Symptoms of Sjorgen’s syndrome vary from person to person. Common symptoms include irritation, a gritty feeling or painful burning in the eyes, dry mouth or difficulty eating dry foods, swelling of the glands around the face and neck and dryness in the nasal passages, throat, vagina and skin. Treatment options for Sjogren’s syndrome vary as they are meant to treat the symptoms experienced by the patient, such as dry eyes, dry mouth or arthritis symptoms. Your rheumatologist at Denver Arthritis Clinic will work with you to decide the best treatment options based on your symptoms.
Spondyloarthritis is the name for inflammatory rheumatic diseases that cause arthritis. The most common form of spondyloarthritis is ankylosing spondylitis, which affects the spine. Other forms of spondyloarthritis include axial spondyloarthritis, peripheral spondyloarthritis, reactive arthritis, psoriatic arthritis and enteropathic arthritis. Spondyloarthritis affects the ligaments and tendons where they attach to the bones. Spondyloarthritis is genetic and commonly affects men in their teens and early twenties.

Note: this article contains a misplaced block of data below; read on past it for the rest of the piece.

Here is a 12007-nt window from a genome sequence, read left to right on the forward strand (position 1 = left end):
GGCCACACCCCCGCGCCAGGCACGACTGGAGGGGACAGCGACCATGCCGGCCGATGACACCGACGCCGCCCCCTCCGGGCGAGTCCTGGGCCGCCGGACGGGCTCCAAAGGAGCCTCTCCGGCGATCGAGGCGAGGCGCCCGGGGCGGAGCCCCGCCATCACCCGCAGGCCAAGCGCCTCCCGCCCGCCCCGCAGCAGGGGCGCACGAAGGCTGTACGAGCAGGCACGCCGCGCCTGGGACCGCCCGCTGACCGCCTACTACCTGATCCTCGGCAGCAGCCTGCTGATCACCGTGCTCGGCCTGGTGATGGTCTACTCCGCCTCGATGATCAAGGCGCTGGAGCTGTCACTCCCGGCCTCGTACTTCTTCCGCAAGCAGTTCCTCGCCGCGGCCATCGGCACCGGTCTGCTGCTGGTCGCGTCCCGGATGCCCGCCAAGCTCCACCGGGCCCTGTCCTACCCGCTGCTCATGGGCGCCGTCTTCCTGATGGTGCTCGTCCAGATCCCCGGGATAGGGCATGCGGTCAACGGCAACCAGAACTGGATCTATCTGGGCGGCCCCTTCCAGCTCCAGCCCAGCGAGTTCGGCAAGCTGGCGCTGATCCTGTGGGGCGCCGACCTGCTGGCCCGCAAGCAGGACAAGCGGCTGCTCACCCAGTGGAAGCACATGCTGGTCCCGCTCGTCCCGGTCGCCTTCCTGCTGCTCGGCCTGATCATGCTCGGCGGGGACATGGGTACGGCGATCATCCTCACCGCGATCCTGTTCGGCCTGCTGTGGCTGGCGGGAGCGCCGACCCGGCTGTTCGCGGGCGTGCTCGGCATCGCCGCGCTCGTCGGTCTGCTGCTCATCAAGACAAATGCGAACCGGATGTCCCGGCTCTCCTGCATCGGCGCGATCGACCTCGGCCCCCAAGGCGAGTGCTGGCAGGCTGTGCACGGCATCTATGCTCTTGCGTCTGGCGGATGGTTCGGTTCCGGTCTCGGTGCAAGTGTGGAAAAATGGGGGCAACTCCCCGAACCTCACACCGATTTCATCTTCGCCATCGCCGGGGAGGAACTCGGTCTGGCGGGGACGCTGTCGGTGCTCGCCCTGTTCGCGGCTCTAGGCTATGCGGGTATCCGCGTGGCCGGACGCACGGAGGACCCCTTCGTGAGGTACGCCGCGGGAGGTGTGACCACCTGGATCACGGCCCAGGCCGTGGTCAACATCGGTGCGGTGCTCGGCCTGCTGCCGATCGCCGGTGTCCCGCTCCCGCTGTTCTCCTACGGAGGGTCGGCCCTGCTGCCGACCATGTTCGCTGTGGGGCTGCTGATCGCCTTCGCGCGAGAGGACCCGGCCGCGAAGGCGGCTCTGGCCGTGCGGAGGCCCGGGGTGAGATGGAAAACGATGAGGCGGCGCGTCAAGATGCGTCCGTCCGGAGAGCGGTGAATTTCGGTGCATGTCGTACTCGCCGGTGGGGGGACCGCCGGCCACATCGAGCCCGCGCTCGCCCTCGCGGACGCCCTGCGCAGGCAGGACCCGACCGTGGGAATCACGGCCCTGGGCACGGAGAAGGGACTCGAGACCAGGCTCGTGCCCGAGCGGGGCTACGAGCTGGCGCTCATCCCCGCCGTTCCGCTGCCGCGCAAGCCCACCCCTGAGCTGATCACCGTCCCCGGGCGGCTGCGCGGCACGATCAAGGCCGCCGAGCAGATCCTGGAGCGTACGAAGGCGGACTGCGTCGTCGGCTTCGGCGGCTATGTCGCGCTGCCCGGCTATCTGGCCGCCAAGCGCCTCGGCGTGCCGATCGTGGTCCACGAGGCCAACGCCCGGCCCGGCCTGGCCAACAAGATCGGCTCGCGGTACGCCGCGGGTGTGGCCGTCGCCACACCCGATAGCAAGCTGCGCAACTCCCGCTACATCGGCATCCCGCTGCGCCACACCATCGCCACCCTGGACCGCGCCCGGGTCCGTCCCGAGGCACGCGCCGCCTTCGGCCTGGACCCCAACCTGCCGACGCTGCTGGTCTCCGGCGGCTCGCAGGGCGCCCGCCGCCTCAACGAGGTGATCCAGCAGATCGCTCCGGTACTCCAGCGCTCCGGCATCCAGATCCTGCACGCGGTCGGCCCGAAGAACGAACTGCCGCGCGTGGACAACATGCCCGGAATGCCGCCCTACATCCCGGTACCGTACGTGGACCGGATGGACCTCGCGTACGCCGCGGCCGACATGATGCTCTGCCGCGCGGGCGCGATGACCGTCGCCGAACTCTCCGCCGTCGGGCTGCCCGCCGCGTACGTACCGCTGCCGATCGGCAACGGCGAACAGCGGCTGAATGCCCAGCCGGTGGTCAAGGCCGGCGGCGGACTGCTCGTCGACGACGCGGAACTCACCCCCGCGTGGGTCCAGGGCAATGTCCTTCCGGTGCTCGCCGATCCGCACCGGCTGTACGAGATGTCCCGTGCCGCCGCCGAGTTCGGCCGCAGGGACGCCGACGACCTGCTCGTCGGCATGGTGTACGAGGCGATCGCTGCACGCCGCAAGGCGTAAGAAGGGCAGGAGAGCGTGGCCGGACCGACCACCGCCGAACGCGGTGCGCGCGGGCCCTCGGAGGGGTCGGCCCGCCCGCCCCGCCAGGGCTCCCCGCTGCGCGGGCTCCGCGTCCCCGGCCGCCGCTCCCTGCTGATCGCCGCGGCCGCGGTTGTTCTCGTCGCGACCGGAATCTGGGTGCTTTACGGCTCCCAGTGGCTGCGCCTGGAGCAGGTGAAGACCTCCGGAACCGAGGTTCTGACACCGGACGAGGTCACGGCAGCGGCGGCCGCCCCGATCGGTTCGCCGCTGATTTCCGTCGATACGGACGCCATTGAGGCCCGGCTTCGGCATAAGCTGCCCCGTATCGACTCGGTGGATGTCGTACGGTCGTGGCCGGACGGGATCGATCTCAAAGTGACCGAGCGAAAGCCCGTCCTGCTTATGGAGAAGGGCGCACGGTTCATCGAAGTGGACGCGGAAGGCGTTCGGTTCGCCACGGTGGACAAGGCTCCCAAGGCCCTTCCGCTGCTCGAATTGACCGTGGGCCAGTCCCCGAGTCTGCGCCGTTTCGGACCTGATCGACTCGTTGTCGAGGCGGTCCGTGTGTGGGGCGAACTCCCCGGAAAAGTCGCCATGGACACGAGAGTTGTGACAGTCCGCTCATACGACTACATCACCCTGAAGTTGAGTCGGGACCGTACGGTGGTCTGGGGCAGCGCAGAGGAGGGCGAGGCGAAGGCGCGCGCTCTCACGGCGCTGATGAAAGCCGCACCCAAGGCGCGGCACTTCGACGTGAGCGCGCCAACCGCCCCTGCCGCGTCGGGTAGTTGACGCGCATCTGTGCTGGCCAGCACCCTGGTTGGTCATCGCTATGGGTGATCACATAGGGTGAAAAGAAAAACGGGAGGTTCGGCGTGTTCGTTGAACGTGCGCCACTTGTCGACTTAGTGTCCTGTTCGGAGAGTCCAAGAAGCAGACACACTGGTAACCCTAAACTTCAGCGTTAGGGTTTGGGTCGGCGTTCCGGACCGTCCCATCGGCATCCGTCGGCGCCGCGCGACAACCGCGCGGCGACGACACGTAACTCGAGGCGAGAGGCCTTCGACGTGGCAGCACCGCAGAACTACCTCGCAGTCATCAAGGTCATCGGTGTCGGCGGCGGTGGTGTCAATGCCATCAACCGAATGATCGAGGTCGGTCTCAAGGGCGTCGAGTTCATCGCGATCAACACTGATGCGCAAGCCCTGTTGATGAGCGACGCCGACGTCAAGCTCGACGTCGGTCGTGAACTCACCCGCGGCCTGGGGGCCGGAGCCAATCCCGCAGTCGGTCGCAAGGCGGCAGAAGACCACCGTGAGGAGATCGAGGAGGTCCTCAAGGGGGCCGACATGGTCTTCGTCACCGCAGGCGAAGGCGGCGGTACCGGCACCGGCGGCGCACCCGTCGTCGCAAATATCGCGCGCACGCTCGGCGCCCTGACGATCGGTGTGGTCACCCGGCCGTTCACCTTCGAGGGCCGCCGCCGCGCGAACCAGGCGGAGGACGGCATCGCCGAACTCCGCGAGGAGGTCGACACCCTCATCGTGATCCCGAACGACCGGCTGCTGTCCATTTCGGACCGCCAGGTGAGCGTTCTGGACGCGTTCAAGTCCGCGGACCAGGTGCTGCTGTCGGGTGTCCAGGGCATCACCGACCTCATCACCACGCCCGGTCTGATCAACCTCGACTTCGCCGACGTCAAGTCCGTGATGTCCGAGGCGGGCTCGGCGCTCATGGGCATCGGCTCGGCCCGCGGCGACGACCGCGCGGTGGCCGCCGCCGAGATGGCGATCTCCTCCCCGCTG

Common symptoms of spondyloarthritis include lower back pain, inflammation causing pain and stiffness in the spine, hands, arms, feet and legs as well as bone destruction that causes deformities of the spine and poor function of the shoulders and hips. Your rheumatologist at Denver Arthritis clinic may do some tests, X-rays or MRIs if you present symptoms consistent with spondyloarthritis. If you are diagnosed with spondyloarthritis, there are several treatment options available to you. Common treatments for spondyloarthritis include physical therapy and medication such as nonsteroidal anti-inflammatory drugs, corticosteroids, disease modifying antirheumatic drugs and TNF alpha-blockers. Frequently used medications include, , (opens in a new tab), (opens in a new tab) and (opens in a new tab) – a self-injectable. In more severe cases, surgery may be required.